Election polling errors across time and space
Will Jennings & Christopher Wlezien
Nature Human Behaviour, April 2018, Pages 276–283
Are election polling misses becoming more prevalent? Are they more likely in some contexts than others? Here we undertake an over-time and cross-national assessment of prediction errors in pre-election polls. Our analysis draws on more than 30,000 national polls from 351 general elections in 45 countries between 1942 and 2017. We proceed in the following way. First, building on previous studies, we show how errors in national polls evolve in a structured way over the election timeline. Second, we examine errors in polls in the final week of the election campaign to assess performance across election years. Third, we undertake a pooled analysis of polling errors — controlling for a number of institutional and party features — that enables us to test whether poll errors have increased or decreased over time. We find that, contrary to conventional wisdom, the recent performance of polls has not been outside the ordinary. However, the performance of polls does vary across political contexts and in understandable ways.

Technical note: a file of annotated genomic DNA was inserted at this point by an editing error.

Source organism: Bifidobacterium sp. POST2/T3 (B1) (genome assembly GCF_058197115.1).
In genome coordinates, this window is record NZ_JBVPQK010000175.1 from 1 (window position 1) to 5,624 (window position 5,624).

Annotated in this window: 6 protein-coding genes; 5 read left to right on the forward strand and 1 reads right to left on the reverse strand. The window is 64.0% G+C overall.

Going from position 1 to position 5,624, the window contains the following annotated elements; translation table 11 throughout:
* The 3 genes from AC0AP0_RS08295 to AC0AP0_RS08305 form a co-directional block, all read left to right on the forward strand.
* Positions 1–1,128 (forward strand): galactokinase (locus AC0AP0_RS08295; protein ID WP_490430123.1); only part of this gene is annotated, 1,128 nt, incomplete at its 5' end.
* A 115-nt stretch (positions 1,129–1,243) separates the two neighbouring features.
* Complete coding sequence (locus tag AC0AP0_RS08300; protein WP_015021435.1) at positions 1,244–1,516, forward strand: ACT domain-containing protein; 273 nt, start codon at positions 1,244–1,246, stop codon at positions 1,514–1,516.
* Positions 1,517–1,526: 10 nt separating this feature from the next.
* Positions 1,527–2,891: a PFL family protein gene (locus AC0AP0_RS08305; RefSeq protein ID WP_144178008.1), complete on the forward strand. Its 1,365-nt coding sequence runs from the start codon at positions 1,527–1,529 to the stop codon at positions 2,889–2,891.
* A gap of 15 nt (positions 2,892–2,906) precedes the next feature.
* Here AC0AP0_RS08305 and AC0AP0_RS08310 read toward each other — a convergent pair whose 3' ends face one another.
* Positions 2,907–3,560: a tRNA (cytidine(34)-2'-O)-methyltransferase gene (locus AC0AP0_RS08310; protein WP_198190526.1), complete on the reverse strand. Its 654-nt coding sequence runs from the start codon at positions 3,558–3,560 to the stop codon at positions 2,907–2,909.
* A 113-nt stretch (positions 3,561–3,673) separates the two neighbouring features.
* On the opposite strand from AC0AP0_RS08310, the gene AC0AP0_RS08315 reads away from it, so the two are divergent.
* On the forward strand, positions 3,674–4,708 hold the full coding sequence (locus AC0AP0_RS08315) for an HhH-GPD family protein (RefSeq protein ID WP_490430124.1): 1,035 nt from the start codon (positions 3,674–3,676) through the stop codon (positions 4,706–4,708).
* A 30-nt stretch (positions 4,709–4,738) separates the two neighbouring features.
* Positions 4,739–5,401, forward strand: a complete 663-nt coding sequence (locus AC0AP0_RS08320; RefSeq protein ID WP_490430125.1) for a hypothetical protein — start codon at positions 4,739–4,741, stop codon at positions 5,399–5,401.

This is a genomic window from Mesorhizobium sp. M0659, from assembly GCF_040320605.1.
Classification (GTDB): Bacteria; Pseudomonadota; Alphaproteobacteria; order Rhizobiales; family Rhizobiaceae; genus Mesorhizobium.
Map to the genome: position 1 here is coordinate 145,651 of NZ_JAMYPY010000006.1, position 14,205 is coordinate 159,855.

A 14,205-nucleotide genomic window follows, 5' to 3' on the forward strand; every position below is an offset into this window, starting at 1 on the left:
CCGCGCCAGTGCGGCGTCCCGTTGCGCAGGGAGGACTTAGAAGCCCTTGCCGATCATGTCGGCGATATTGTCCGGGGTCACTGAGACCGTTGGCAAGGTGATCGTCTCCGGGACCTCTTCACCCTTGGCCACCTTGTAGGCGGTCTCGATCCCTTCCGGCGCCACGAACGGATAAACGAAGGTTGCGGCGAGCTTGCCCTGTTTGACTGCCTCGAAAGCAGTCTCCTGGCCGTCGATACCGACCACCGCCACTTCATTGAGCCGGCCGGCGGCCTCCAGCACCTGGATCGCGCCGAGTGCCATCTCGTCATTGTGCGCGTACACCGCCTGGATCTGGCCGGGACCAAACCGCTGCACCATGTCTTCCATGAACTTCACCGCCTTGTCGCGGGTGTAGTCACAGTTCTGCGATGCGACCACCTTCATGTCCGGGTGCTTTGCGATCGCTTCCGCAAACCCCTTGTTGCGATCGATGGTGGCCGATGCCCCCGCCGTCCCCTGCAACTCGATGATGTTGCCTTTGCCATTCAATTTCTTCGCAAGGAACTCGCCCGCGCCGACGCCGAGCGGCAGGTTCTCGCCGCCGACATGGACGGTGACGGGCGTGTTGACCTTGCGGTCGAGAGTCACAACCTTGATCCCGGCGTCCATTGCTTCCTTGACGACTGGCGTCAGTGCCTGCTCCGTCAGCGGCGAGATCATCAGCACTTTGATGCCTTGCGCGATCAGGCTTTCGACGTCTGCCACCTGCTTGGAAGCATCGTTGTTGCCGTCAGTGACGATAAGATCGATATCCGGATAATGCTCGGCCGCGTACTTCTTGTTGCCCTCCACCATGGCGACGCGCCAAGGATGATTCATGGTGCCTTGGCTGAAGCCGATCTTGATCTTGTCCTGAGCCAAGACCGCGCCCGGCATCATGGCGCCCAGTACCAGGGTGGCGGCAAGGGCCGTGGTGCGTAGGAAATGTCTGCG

Personal values and support for Donald Trump during the 2016 US presidential primary
Personality and Individual Differences, 1 July 2018, Pages 33-38
Donald Trump's ascension to the Republican Party nomination and election as President of the United States in 2016 was a surprise to many political analysts. This article examines the notion that personal values played an important role in support for Trump. Using data from the Trump Similarity Values Test (N = 1825), a web based personality test that provides users with feedback on their similarity to Donald Trump, this article shows that personal values played a role in support for Donald Trump. First, people who supported Trump were more likely have a value profile characterized by low Altruism and high Power, Commerce, and Tradition. Second, people with a values profile similar to Trump's (presumed) values profile were more likely to support Trump. These results held even after controlling for party affiliation and political ideology, indicating that personal values were an even stronger predictor of support for Trump than traditional political attitudes.